ROME – Luigi Mattiolo, a senior diplomatic advisor to Italy's Prime Minister Mario Draghi, said on Tuesday that the upcoming Group of 20 (G20) Leaders' Summit will broadly focus on three main areas: climate change, health, and the global economic recovery.
Speaking to reporters via video conference, Mattiolo said the discussions about climate change will assess progress made in the run-up to the 26th United Nations (UN) Climate Change Conference of the Parties (COP-26) to be held in Scotland, while the health-related negotiations will focus on issues such as the distribution of Covid-19 vaccines and ways to improve pandemic preparedness.
The negotiators will also consider ways to strengthen the post-pandemic global economic recovery and to make economic growth more sustainable, according to Mattiolo.
The G20 summit, slated for this weekend, will also aim to help confront global crises, including the coronavirus pandemic, and will assess the situation in Afghanistan following the collapse of the country's government.
The long-standing ministerial-level talks on finance, labor, education, foreign affairs, development, environmental protection, energy, culture, trade, and agriculture are also on the event's agenda.
The highlights of the ministerial meetings this year include: the finance summit focused on the international tax reform; the labor talks focused in part on gender equality; the negotiations on education, including the impacts of the pandemic on the education systems; and the discussions on the environment and energy, in preparation for the upcoming COP26 climate summit.
Each one of the series of talks held earlier in the year concluded with a final declaration that will be formally presented to the heads of state and government for its adoption.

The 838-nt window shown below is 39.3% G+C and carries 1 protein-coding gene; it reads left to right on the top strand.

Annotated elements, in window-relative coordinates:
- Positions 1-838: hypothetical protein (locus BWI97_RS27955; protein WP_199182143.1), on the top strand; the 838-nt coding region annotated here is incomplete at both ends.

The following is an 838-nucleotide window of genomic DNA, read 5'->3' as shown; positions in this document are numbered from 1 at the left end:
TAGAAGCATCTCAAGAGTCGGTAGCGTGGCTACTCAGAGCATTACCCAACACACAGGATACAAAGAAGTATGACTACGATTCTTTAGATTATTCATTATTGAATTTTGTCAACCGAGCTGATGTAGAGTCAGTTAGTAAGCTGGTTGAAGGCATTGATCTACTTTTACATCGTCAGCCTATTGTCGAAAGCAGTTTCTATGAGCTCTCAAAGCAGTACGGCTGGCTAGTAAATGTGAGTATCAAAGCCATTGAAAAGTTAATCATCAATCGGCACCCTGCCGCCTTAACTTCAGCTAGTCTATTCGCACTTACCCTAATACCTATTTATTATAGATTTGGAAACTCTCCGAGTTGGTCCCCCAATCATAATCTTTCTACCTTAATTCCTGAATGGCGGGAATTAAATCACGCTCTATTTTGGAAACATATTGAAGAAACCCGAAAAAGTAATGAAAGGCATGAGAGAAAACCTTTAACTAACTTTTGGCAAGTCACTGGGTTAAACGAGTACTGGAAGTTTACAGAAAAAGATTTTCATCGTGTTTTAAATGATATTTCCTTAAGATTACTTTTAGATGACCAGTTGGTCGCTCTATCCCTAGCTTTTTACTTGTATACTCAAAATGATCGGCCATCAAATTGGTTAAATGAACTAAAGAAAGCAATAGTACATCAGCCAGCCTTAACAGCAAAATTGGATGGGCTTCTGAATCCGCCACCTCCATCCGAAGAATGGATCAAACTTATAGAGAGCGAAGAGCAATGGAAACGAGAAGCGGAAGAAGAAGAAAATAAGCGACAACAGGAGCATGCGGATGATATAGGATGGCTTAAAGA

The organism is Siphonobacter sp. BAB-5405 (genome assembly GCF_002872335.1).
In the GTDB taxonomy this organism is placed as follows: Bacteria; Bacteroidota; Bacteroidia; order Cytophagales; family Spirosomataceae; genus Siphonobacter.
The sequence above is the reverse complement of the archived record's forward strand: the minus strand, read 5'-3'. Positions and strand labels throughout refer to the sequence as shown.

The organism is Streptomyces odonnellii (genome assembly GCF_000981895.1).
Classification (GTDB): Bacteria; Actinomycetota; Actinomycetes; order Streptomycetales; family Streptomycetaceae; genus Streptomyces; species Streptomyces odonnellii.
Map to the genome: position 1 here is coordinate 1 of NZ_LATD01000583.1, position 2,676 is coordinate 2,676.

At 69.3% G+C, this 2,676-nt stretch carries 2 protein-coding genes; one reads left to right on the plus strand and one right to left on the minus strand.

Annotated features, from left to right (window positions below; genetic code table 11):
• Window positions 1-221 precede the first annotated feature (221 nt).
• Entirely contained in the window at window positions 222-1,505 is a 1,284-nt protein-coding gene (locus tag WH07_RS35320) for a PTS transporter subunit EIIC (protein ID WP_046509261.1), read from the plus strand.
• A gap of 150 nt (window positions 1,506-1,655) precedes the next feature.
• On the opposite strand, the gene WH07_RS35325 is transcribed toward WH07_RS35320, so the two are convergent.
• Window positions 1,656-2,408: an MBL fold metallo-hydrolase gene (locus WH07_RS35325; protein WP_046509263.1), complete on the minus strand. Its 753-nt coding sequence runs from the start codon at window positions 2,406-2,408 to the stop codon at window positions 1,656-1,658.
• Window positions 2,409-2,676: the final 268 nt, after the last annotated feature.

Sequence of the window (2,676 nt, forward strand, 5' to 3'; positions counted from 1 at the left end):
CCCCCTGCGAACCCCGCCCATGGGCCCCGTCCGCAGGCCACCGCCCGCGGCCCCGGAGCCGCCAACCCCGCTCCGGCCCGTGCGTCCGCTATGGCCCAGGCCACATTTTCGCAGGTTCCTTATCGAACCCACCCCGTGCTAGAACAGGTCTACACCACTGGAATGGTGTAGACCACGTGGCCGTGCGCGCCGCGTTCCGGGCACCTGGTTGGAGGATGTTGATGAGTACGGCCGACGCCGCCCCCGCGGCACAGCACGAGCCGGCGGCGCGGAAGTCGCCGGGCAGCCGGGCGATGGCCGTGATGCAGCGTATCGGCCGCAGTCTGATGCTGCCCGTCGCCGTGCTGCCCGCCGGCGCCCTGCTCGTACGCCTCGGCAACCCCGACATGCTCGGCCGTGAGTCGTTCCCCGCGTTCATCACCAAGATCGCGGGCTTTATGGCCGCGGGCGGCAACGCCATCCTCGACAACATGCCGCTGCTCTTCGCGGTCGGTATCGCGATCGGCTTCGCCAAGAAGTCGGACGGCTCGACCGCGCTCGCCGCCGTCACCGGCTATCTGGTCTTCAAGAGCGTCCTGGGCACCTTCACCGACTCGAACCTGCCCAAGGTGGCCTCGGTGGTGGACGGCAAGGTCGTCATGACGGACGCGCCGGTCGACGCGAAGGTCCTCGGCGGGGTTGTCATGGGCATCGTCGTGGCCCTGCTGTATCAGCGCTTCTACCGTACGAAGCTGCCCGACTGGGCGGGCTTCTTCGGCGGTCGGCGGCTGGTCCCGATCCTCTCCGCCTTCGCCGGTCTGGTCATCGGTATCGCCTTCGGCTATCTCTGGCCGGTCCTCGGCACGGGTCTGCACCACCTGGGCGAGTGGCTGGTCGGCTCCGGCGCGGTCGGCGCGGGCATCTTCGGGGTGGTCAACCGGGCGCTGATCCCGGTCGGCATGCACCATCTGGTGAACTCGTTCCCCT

"The big summit's main role will be to review and adopt the conclusions of the many working groups, task forces and ministerial meetings," Antonio Villafranca, research coordinator and head of the European Program at the Institute for International Political Studies (ISPI), a think tank, told Xinhua. "In Rome, the leaders will assess what has been done and what can still be done."
One of the issues left to be decided, according to Villafranca, is whether the leaders would call for the curbing or elimination of the incentives that support the use of fossil fuels in the G20 countries.
This decision will be significant since the G20 member states account for around 80 percent of the world's primary energy use, according to an ISPI report.
If the leaders agree to reduce fossil fuel incentives it would also provide a boost to climate negotiations ahead of the COP26 climate negotiations, which get underway just as the G20 Leaders' Summit closes.
But according to Raffaele Marchetti, an international relations professor at Rome's LUISS University, the effectiveness of the G20 should not be measured by its ability to make decisions.
"The correct way to look at the G20 is as a forum for conversations between global leaders on important topics," Marchetti told Xinhua. "It's not necessarily a body for making major decisions. But those decisions can emerge from the discussions in the G20 context."
"Other forums like the United Nations or the World Health Organization or the World Trade Organization are too large to be focused, and the G7 (Group of Seven) is too narrow and too dominated by western countries," Marchetti said.
"But the G20 includes eastern and western powers alike. In most areas, it's the best forum where the major powers -- the United States, China and the European Union -- are all involved." (Xinhua)